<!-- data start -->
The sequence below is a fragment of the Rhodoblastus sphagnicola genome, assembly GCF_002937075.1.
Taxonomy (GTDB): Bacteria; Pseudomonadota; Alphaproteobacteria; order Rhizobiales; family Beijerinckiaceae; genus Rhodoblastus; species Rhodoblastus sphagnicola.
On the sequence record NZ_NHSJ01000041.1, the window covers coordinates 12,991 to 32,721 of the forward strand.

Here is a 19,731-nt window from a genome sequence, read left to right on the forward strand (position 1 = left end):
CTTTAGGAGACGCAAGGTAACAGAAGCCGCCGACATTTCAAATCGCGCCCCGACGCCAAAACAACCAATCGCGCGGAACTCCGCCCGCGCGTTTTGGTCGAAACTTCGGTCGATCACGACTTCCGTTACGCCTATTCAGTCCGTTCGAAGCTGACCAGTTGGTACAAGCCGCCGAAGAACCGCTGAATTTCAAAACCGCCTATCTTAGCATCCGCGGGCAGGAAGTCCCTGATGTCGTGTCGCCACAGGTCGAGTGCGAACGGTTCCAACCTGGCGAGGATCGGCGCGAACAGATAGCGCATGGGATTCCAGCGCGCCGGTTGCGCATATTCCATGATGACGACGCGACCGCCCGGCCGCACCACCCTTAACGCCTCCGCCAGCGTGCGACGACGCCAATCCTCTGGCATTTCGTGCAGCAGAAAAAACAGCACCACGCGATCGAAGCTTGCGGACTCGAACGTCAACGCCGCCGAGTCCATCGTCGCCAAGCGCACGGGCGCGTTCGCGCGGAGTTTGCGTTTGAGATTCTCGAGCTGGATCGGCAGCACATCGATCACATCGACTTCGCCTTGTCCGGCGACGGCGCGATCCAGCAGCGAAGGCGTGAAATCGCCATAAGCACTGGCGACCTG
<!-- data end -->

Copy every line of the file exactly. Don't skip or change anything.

The sequence below is a fragment of the Rhodoblastus sphagnicola genome, assembly GCF_002937075.1.
Taxonomy (GTDB): Bacteria; Pseudomonadota; Alphaproteobacteria; order Rhizobiales; family Beijerinckiaceae; genus Rhodoblastus; species Rhodoblastus sphagnicola.
On the sequence record NZ_NHSJ01000041.1, the window covers coordinates 12,991 to 32,721 of the forward strand.

Here is a 19,731-nt window from a genome sequence, read left to right on the forward strand (position 1 = left end):
CTTTAGGAGACGCAAGGTAACAGAAGCCGCCGACATTTCAAATCGCGCCCCGACGCCAAAACAACCAATCGCGCGGAACTCCGCCCGCGCGTTTTGGTCGAAACTTCGGTCGATCACGACTTCCGTTACGCCTATTCAGTCCGTTCGAAGCTGACCAGTTGGTACAAGCCGCCGAAGAACCGCTGAATTTCAAAACCGCCTATCTTAGCATCCGCGGGCAGGAAGTCCCTGATGTCGTGTCGCCACAGGTCGAGTGCGAACGGTTCCAACCTGGCGAGGATCGGCGCGAACAGATAGCGCATGGGATTCCAGCGCGCCGGTTGCGCATATTCCATGATGACGACGCGACCGCCCGGCCGCACCACCCTTAACGCCTCCGCCAGCGTGCGACGACGCCAATCCTCTGGCATTTCGTGCAGCAGAAAAAACAGCACCACGCGATCGAAGCTTGCGGACTCGAACGTCAACGCCGCCGAGTCCATCGTCGCCAAGCGCACGGGCGCGTTCGCGCGGAGTTTGCGTTTGAGATTCTCGAGCTGGATCGGCAGCACATCGATCACATCGACTTCGCCTTGTCCGGCGACGGCGCGATCCAGCAGCGAAGGCGTGAAATCGCCATAAGCACTGGCGACCTG